New York and three other states took their challenge against a $10,000 cap on federal tax deductions for taxes paid to state and local governments to the U.S. Supreme Court on Monday.
The states—New York, Connecticut, Maryland, and New Jersey—are appealing an October ruling from the U.S. Court of Appeals for the Second Circuit, which affirmed a 2019 federal district court decision. The ruling upheld the $10,000 cap that Congress enacted in 2017 despite the states’ claims that all or much of the deduction was mandated by the U.S. Constitution and that the cap unconstitutionally coerced the states into discarding their preferred fiscal policies.
The states reiterated those arguments in their Monday petition for high court review, insisting that Congress enacted the cap in order create state revenue harms that would coerce them into lowering their tax rates and public investments. “As Congress itself recognized for over 150 years, a deduction for all or nearly all state and local income and property taxes is necessary to avoid federal intrusion on state sovereign taxing authority and policies,” the states wrote.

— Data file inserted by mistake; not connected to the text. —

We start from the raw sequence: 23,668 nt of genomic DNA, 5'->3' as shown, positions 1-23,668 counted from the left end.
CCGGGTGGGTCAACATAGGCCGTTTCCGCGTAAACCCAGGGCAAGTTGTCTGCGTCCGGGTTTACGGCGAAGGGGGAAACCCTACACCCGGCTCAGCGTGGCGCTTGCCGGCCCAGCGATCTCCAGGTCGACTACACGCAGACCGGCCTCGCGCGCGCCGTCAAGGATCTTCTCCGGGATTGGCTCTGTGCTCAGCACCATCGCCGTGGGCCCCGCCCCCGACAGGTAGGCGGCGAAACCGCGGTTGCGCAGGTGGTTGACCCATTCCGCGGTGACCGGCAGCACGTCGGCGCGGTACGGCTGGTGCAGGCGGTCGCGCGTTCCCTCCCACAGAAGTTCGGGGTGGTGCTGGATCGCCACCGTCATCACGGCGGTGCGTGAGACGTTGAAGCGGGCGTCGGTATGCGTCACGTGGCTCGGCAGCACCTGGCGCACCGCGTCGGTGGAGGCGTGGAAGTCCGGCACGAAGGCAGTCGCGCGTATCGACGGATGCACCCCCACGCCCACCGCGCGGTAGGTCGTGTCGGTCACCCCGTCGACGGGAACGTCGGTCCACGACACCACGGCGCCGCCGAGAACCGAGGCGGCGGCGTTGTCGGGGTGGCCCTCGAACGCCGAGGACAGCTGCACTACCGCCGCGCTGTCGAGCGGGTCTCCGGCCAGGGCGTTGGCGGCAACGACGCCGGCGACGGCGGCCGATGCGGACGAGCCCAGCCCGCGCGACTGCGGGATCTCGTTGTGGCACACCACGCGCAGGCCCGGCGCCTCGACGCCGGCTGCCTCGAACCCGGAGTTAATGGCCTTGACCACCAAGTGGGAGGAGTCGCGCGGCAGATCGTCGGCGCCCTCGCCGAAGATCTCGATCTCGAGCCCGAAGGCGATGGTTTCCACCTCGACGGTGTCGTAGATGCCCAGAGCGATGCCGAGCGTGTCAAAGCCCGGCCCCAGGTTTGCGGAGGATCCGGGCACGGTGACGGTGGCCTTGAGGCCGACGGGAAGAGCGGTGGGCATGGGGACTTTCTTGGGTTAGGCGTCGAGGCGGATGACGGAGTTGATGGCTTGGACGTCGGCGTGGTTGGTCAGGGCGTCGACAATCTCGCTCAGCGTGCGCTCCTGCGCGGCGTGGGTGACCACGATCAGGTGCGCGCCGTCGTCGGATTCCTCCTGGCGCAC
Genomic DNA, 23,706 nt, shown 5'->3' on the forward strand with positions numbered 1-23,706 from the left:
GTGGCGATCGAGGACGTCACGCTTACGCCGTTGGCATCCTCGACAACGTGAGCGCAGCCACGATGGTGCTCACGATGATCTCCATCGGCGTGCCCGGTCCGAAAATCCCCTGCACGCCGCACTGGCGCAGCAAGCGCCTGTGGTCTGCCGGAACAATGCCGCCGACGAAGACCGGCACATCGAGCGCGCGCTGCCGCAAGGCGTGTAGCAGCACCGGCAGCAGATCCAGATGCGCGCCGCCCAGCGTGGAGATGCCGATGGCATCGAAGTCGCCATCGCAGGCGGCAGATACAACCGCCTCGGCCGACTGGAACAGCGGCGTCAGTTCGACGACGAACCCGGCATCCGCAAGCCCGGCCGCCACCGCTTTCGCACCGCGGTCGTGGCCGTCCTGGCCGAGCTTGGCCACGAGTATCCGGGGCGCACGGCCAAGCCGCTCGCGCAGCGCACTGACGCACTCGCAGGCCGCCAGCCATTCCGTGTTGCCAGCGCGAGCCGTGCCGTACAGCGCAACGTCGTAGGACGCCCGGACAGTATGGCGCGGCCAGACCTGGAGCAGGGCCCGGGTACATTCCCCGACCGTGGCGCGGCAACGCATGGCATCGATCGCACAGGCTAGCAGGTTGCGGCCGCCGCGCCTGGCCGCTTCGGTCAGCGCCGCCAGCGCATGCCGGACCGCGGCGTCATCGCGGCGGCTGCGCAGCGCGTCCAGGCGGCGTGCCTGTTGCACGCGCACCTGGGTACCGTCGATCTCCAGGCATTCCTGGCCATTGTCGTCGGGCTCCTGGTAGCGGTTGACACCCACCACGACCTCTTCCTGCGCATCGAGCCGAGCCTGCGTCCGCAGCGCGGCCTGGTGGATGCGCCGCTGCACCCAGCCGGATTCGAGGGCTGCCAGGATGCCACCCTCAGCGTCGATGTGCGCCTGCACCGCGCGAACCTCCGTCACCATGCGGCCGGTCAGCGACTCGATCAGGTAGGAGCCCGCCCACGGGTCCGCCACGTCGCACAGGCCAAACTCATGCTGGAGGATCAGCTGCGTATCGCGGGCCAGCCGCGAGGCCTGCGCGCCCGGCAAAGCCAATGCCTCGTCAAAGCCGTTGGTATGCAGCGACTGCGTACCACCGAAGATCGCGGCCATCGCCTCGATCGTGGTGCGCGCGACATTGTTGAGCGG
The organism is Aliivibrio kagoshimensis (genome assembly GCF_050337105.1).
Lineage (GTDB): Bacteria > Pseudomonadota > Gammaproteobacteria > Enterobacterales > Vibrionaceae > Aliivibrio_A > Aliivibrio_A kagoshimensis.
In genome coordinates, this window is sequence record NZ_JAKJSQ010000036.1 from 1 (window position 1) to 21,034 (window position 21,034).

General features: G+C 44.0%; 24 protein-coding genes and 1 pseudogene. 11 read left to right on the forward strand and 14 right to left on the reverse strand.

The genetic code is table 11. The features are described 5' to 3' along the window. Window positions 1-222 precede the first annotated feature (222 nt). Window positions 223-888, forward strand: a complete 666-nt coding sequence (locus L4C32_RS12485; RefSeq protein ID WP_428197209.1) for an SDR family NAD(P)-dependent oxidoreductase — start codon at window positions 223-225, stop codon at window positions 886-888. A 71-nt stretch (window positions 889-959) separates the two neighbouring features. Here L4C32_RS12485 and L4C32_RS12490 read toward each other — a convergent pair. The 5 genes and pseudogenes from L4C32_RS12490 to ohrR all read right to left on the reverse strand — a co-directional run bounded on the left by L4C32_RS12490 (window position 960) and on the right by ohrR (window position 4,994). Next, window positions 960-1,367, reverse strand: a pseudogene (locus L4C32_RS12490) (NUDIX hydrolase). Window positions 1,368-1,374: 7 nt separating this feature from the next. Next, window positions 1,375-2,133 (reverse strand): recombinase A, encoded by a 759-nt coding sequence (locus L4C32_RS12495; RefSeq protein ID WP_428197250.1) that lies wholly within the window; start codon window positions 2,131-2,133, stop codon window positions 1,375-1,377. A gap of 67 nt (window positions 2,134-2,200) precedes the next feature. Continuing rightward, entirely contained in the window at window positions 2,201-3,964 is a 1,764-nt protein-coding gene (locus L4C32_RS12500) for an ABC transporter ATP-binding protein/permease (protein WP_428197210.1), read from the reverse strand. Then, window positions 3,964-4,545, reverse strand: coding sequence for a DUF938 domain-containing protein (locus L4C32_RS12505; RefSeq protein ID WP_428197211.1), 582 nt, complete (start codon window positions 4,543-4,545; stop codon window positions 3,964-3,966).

In a Monday statement, New York Gov. Kathy Hochul (D) said repealing the cap would “put more money into the pockets of New York families” and boost New York’s economy.
The Justice Department didn’t immediately return a request for comment.
New York, New Jersey, and Connecticut are also in an ongoing legal battle over the Treasury Department’s authority to issue regulations that tried to block state workarounds to the $10,000 federal deduction cap.
The case is New York v. Yellen, U.S., petition 1/3/22.